Thus we should be offering China, Brazil, and India insight on OUR solutions to contaminated air and water. It is not, as much as it would be nice, solar and wind power to the rescue. It is solid science of reducing particulates, gases, effluent, etc. It cost us a lot of money to do it but now we have fishable and swimmable lakes, rivers, and streams, and our air quality is amazingly good outside of the most congested areas.

Oh, I know, some say we have to do more to stop greenhouse gases or we will all die. According to Mr. Gore, the 10 years is up that we had a chance to act. Yet, 2015 it turns out, was not the hottest year on record; faulty sensors and faulty sensor placement grossly overstated US temperatures. Old sensor locations have been surrounded by concrete now, but they are treated as being in open fields in the country, far away from the thermal heating that occurs in cities with high concentrations of concrete and asphalt surfaces. Thus the extrapolations are way off the mark.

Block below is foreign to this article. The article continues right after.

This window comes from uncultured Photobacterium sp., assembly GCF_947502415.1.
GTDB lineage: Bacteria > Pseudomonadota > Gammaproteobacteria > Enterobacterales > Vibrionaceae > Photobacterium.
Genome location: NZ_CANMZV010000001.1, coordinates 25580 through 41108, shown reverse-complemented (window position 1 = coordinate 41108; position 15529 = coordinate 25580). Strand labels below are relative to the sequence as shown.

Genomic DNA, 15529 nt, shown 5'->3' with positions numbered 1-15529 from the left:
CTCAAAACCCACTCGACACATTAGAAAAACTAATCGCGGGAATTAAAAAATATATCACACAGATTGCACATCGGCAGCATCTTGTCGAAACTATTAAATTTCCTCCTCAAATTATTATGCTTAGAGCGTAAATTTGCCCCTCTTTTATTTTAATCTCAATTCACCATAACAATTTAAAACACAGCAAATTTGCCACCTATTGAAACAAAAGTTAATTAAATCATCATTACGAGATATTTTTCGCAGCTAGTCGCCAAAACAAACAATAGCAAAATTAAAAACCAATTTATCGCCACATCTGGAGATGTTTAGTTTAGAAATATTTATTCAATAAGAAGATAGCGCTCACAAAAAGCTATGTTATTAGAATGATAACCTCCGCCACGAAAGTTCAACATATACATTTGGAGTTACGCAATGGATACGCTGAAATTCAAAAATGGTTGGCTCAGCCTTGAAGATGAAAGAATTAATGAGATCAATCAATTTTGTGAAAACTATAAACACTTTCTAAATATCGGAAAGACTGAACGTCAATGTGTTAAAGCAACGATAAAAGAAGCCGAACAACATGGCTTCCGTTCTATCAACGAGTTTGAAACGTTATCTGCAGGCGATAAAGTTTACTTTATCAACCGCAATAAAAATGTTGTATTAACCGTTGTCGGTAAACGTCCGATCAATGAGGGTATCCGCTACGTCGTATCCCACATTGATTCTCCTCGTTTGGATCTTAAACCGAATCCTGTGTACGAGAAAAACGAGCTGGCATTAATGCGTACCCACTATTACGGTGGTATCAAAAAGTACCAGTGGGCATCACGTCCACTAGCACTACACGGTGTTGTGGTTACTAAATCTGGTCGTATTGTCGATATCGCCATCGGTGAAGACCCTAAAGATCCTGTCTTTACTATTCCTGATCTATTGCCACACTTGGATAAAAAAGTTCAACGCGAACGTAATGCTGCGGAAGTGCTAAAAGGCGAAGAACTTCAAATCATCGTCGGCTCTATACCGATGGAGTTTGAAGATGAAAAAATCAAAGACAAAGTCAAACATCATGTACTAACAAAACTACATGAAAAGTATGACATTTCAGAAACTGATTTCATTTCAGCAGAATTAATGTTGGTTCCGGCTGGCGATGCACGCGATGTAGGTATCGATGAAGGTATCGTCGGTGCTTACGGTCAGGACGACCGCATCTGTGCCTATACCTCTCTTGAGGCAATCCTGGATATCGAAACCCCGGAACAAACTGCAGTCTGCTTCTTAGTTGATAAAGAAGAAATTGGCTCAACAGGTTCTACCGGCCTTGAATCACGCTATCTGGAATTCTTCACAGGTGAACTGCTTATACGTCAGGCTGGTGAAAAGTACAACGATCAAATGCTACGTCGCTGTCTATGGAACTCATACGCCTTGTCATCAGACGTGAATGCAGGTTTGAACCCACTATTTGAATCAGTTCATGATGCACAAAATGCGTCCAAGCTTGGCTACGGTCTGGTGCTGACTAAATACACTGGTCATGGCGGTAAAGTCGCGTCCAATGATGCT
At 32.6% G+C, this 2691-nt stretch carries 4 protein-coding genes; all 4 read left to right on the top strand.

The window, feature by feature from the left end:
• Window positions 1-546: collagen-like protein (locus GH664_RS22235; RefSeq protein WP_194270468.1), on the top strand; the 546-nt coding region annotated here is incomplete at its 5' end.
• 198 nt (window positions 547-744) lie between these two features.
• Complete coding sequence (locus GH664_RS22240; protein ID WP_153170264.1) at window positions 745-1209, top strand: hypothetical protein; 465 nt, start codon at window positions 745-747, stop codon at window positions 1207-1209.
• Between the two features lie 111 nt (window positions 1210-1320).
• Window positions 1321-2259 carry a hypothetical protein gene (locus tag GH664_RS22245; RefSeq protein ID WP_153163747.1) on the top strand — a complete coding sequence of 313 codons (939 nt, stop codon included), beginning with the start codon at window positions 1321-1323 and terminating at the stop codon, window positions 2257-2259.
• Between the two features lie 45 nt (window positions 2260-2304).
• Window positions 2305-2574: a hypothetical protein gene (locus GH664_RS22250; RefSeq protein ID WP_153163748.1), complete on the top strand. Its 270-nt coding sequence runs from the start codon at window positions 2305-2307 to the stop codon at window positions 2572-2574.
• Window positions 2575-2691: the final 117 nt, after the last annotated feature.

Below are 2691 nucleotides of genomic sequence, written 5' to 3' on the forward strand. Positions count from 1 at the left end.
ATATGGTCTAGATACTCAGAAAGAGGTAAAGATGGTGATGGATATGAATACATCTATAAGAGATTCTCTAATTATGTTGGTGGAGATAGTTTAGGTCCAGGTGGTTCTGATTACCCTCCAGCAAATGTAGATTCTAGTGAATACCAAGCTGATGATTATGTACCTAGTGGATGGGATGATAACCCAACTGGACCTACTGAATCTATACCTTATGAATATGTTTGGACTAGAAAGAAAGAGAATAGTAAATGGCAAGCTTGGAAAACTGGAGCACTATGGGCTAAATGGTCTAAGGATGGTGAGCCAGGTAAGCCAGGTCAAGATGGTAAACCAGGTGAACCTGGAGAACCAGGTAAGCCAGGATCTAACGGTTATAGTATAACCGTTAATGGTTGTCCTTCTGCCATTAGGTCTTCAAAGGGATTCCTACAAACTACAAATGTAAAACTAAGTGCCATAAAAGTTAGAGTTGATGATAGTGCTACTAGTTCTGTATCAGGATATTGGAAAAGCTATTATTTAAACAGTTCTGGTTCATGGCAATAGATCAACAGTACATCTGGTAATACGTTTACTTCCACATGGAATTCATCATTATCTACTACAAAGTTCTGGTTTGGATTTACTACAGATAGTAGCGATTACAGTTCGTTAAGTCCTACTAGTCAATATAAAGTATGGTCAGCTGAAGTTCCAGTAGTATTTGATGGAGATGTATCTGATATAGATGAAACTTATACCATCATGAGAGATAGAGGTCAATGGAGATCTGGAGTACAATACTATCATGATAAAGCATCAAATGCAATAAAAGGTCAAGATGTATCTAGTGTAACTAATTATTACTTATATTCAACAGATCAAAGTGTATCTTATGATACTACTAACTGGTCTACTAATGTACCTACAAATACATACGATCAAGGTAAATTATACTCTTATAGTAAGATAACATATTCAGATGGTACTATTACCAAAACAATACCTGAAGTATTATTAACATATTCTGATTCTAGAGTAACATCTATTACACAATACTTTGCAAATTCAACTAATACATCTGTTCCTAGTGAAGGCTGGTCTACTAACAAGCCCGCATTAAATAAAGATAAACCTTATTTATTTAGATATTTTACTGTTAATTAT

And finally, despite all we do, it only takes one major volcano to belch more CO2 into the atmosphere than all of man's activities combined. It gets to be an exercise in tilting at windmills.

Jobs, Jobs everywhere. Good thing given most need two or more to make ends meet.

What a wonderful jobs market we have. And, at 292K when 200K were expected and 50K in upside revisions to October and November, how could anyone conclude other than 'what an economy!

Okay, we will. You know we will. Yes there are jobs and there were some more of the better quality jobs, mostly in construction thanks to El Nino and its more temperate winter weather (though dramatically higher snow and rainfall amounts!), but the same trends are there even with more jobs created.